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Driving impression: Toyota RAV4

2 December 2015

The Toyota Rav4 has always been an easy car to recommend to people, but the same can be said of a few other soft roaders in the segment.

To be fair, the Rav4 got there first when it kick-started a segment more than two decades ago, so there’s still a fair amount of loyalty at play, but that’s not the reason Toyota sells an average of 500 a month. No, the Rav4 sells so well because it is the best vehicle in a segment that’s bursting at the seams.

It’s a hard car to fault – so hard, in fact, that you have to resort to searching high and low for some sort of failing you can use to criticise the car. I’ve spent many, many hours behind the wheel of the pre-facelifted model and a couple more driving the new car, so here goes:

I don’t like the placement of the traction control button and the digital clock. While the clock does a perfectly good job of telling the time, it is annoying because it looks out of place in what is otherwise a lovely interior.

The Rav4 is comfortable, quiet and equipped with everything you could possibly want, across the whole range. The quality is good and the infotainment interface works like a charm. It’s also a safe car, with a host of active acronyms working hard to keep you on track, while the safety shell, airbags and safety belts will do their best to keep you alive if the worst does happen.

The car is as charming and delightful as it always was, so let’s move on to the exterior upgrades, which are extensive enough to actually notice. I can’t say I was fond of the way the pre-facelift model looked, but it wasn’t offensive, either. The new one, however, is both elegant and eye-catching. This is one facelift that was definitely worth the effort.

In terms of model line-up, I only had the opportunity to sample the top-of-the-line 2,5-litre petrol VX and the entry-level all-wheel drive diesel derivative.

The 2,5-litre (132kW) engine and automatic gearbox combination is very good and easy to recommend to those who still believe petrol is best in this application, but I’d rather focus on the entry-level all-wheel drive diesel GX manual.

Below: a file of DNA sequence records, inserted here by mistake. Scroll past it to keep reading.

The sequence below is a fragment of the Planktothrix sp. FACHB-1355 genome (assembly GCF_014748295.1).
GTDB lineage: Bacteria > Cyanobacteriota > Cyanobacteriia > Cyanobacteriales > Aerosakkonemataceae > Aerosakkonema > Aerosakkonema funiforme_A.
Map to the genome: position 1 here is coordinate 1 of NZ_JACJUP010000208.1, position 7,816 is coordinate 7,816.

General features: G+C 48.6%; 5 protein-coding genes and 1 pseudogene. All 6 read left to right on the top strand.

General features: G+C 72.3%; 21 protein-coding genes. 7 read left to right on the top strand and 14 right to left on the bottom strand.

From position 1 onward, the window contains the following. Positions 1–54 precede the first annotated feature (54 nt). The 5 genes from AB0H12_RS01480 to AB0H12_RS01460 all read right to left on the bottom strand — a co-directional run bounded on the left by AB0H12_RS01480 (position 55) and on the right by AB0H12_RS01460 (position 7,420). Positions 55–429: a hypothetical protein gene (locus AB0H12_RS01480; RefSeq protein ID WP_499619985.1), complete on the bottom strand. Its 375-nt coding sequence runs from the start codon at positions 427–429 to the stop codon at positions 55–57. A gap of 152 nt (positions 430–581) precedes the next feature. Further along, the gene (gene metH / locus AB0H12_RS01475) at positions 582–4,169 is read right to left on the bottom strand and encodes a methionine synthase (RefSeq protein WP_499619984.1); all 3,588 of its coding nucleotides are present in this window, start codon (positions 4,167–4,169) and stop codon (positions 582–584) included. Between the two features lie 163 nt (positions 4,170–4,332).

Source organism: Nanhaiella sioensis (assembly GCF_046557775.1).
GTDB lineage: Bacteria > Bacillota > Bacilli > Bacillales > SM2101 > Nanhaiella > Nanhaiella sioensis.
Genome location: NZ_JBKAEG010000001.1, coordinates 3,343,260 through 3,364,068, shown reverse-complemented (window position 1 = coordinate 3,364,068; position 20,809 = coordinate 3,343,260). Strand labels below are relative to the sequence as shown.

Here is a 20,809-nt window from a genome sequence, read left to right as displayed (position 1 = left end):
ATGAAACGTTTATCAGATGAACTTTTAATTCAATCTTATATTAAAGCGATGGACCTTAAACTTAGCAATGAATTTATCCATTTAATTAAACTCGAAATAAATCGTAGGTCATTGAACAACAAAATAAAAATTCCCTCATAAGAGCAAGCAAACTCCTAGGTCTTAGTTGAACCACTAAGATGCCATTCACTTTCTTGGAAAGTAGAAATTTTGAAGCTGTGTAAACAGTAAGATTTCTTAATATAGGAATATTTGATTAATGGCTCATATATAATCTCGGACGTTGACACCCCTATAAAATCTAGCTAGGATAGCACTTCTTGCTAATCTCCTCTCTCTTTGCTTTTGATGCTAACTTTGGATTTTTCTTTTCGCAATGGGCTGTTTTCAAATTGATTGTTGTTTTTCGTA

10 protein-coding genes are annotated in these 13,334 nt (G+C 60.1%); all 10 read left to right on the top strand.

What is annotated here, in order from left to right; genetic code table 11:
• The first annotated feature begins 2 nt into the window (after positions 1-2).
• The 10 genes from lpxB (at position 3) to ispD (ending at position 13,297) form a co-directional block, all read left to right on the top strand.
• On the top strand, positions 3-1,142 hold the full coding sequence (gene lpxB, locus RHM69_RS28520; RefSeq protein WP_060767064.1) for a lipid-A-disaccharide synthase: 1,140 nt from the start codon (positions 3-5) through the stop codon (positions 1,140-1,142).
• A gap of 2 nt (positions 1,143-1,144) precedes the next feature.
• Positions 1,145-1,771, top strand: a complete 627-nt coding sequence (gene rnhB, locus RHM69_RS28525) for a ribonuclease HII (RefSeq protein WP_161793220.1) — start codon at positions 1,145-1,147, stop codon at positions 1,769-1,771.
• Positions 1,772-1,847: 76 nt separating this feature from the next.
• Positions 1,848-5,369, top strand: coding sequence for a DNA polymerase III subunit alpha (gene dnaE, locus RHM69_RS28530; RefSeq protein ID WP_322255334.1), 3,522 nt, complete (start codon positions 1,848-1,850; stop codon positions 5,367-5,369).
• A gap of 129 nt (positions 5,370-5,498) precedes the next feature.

The GX has all the equipment you need, with the VX trim only adding a few niceties you could easily live without.

Inside, the GX specification includes power windows, remote central locking and auto door lock, manual climate control, an infotainment system with every connection imaginable, retractable tonneau cover with net barrier and rear park distance control.

The 2,2-litre turbocharged diesel’s figures aren’t mind-blowing, but it feels more powerful than the claimed 110kW and 340Nm suggest. It’s also as reliable as one would expect from a Toyota and reasonably frugal, given its application.

What I love most about the Rav4 is its ability to tackle off-road obstacles that would leave most of its competitors dead in their tracks. It has just the right amount of ground clearance and an all-wheel drive system that’s more than competent enough to keep you going.

You can lock the centre differential to distribute the power equally between the front and rear axles, but it only works at speeds of up to 40km/h. At certain points on our sandy route in Mozambique I exceeded 40km/h and the vehicle would just revert back to doing its own thing. This left me stabbing at the button every few minutes, until I eventually let the car have its way.

As it turned out, the Rav4 is very capable and smart enough to cope with soft sand, which makes it okay in my book. Unlike some other soft-roaders, the Rav4 allows you to override both the traction control and stability control, which means the power is never cut unnecessarily at a time when you need it most.

Not that it matters, I suppose, because most people will end up buying the front-wheel drive model and will seldom use it on gravel.

Pricing starts at R327 700 for the petrol powered and manual shifting 2,0-litre GX and goes up to R487 400 for a top-spec VX diesel automatic.

The sweet spot is the mid-grade 2,2D GX MT, retailing for R409 900. At that price it’s cheaper than most of its rivals, so it represents good value for money. Add reliability, comfort, luxury and off-road ability and it’s easy to see why the Rav4 is SA’s favourite mid-sized SUV. – Gerhard Horn